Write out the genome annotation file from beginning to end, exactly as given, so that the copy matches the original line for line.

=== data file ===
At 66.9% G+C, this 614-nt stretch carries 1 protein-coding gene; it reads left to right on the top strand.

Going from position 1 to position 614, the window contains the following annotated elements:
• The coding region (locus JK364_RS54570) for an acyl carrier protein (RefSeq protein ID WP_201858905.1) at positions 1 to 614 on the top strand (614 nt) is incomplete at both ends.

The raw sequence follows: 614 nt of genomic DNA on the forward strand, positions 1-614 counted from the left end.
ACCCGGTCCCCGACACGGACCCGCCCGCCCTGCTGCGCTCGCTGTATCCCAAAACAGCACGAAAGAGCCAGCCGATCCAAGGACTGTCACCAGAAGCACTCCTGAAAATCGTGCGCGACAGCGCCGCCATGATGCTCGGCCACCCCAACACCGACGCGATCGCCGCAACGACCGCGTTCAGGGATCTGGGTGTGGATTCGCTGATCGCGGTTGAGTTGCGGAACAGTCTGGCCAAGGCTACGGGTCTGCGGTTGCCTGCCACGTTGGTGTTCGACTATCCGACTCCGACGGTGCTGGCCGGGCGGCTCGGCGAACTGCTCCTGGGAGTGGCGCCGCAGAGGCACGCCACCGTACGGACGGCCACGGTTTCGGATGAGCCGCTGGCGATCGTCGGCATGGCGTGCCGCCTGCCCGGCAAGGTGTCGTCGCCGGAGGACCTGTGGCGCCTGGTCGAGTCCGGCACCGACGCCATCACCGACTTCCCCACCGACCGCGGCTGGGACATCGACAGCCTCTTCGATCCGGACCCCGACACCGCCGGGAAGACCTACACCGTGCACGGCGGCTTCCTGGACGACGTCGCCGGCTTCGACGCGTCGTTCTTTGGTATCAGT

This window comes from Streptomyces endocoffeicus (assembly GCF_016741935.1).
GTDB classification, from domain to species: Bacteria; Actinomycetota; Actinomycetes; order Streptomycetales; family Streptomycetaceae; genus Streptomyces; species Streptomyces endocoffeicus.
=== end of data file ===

At 66.9% G+C, this 614-nt stretch carries 1 protein-coding gene; it reads left to right on the top strand.

Going from position 1 to position 614, the window contains the following annotated elements:
• The coding region (locus JK364_RS54570) for an acyl carrier protein (RefSeq protein ID WP_201858905.1) at positions 1 to 614 on the top strand (614 nt) is incomplete at both ends.

The raw sequence follows: 614 nt of genomic DNA on the forward strand, positions 1-614 counted from the left end.
ACCCGGTCCCCGACACGGACCCGCCCGCCCTGCTGCGCTCGCTGTATCCCAAAACAGCACGAAAGAGCCAGCCGATCCAAGGACTGTCACCAGAAGCACTCCTGAAAATCGTGCGCGACAGCGCCGCCATGATGCTCGGCCACCCCAACACCGACGCGATCGCCGCAACGACCGCGTTCAGGGATCTGGGTGTGGATTCGCTGATCGCGGTTGAGTTGCGGAACAGTCTGGCCAAGGCTACGGGTCTGCGGTTGCCTGCCACGTTGGTGTTCGACTATCCGACTCCGACGGTGCTGGCCGGGCGGCTCGGCGAACTGCTCCTGGGAGTGGCGCCGCAGAGGCACGCCACCGTACGGACGGCCACGGTTTCGGATGAGCCGCTGGCGATCGTCGGCATGGCGTGCCGCCTGCCCGGCAAGGTGTCGTCGCCGGAGGACCTGTGGCGCCTGGTCGAGTCCGGCACCGACGCCATCACCGACTTCCCCACCGACCGCGGCTGGGACATCGACAGCCTCTTCGATCCGGACCCCGACACCGCCGGGAAGACCTACACCGTGCACGGCGGCTTCCTGGACGACGTCGCCGGCTTCGACGCGTCGTTCTTTGGTATCAGT

This window comes from Streptomyces endocoffeicus (assembly GCF_016741935.1).
GTDB classification, from domain to species: Bacteria; Actinomycetota; Actinomycetes; order Streptomycetales; family Streptomycetaceae; genus Streptomyces; species Streptomyces endocoffeicus.